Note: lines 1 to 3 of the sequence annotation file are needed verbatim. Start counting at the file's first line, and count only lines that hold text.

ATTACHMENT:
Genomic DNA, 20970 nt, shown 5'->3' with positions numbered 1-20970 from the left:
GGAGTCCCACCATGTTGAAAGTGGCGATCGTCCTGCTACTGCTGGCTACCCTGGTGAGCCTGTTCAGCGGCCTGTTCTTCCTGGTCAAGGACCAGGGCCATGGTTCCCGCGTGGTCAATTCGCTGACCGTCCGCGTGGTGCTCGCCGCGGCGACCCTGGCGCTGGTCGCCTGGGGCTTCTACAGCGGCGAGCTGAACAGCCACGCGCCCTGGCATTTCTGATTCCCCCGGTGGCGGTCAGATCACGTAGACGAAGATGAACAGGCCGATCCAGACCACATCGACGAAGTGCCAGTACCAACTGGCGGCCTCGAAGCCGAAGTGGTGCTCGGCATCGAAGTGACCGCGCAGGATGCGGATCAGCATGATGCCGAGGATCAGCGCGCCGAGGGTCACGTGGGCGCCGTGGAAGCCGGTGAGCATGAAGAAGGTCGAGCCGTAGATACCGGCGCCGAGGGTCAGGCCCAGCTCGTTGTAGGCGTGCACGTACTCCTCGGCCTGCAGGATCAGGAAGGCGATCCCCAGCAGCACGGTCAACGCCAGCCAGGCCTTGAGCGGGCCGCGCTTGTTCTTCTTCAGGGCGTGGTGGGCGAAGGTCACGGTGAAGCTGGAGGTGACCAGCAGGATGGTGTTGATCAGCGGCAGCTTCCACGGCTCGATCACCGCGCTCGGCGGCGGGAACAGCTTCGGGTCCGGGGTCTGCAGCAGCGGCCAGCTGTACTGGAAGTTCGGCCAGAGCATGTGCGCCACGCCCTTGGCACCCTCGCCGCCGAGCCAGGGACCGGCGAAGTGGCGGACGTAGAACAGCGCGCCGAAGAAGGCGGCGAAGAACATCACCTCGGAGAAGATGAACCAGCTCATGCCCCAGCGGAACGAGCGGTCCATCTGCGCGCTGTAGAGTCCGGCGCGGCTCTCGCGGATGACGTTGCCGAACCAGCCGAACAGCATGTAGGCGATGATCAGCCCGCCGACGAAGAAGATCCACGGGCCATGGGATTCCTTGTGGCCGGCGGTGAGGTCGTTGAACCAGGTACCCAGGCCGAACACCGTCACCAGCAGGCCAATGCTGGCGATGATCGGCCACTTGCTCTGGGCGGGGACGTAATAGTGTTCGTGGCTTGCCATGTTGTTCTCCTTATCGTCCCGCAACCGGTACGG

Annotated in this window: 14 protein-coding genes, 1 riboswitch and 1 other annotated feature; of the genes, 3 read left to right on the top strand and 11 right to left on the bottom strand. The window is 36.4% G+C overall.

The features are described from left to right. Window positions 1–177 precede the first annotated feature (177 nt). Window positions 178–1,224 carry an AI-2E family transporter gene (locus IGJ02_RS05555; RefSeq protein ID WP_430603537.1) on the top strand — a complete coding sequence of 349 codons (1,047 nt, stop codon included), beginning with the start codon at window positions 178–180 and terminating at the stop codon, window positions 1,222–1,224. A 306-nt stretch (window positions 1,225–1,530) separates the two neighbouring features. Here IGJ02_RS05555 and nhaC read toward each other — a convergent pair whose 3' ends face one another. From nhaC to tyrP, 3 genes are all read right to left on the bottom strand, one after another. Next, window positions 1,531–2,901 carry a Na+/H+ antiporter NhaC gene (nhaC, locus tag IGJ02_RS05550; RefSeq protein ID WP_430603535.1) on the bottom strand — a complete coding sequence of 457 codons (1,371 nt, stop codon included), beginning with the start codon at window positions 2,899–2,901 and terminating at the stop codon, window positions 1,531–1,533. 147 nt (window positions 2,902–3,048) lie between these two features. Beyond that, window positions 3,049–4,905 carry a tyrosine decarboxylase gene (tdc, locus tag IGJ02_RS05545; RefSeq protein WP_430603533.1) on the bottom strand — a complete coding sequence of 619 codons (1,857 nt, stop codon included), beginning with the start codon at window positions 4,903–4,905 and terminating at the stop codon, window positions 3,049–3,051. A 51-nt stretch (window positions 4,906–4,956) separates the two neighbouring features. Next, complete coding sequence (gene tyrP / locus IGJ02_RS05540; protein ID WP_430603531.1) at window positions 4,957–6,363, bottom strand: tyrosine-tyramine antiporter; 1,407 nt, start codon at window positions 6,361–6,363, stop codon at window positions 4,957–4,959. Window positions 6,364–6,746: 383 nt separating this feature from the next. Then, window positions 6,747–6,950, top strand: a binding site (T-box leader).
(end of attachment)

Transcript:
Genomic DNA, 20970 nt, shown 5'->3' with positions numbered 1-20970 from the left:
GGAGTCCCACCATGTTGAAAGTGGCGATCGTCCTGCTACTGCTGGCTACCCTGGTGAGCCTGTTCAGCGGCCTGTTCTTCCTGGTCAAGGACCAGGGCCATGGTTCCCGCGTGGTCAATTCGCTGACCGTCCGCGTGGTGCTCGCCGCGGCGACCCTGGCGCTGGTCGCCTGGGGCTTCTACAGCGGCGAGCTGAACAGCCACGCGCCCTGGCATTTCTGATTCCCCCGGTGGCGGTCAGATCACGTAGACGAAGATGAACAGGCCGATCCAGACCACATCGACGAAGTGCCAGTACCAACTGGCGGCCTCGAAGCCGAAGTGGTGCTCGGCATCGAAGTGACCGCGCAGGATGCGGATCAGCATGATGCCGAGGATCAGCGCGCCGAGGGTCACGTGGGCGCCGTGGAAGCCGGTGAGCATGAAGAAGGTCGAGCCGTAGATACCGGCGCCGAGGGTCAGGCCCAGCTCGTTGTAGGCGTGCACGTACTCCTCGGCCTGCAGGATCAGGAAGGCGATCCCCAGCAGCACGGTCAACGCCAGCCAGGCCTTGAGCGGGCCGCGCTTGTTCTTCTTCAGGGCGTGGTGGGCGAAGGTCACGGTGAAGCTGGAGGTGACCAGCAGGATGGTGTTGATCAGCGGCAGCTTCCACGGCTCGATCACCGCGCTCGGCGGCGGGAACAGCTTCGGGTCCGGGGTCTGCAGCAGCGGCCAGCTGTACTGGAAGTTCGGCCAGAGCATGTGCGCCACGCCCTTGGCACCCTCGCCGCCGAGCCAGGGACCGGCGAAGTGGCGGACGTAGAACAGCGCGCCGAAGAAGGCGGCGAAGAACATCACCTCGGAGAAGATGAACCAGCTCATGCCCCAGCGGAACGAGCGGTCCATCTGCGCGCTGTAGAGTCCGGCGCGGCTCTCGCGGATGACGTTGCCGAACCAGCCGAACAGCATGTAGGCGATGATCAGCCCGCCGACGAAGAAGATCCACGGGCCATGGGATTCCTTGTGGCCGGCGGTGAGGTCGTTGAACCAGGTACCCAGGCCGAACACCGTCACCAGCAGGCCAATGCTGGCGATGATCGGCCACTTGCTCTGGGCGGGGACGTAATAGTGTTCGTGGCTTGCCATGTTGTTCTCCTTATCGTCCCGCAACCGGTACGG

Annotated in this window: 14 protein-coding genes, 1 riboswitch and 1 other annotated feature; of the genes, 3 read left to right on the top strand and 11 right to left on the bottom strand. The window is 36.4% G+C overall.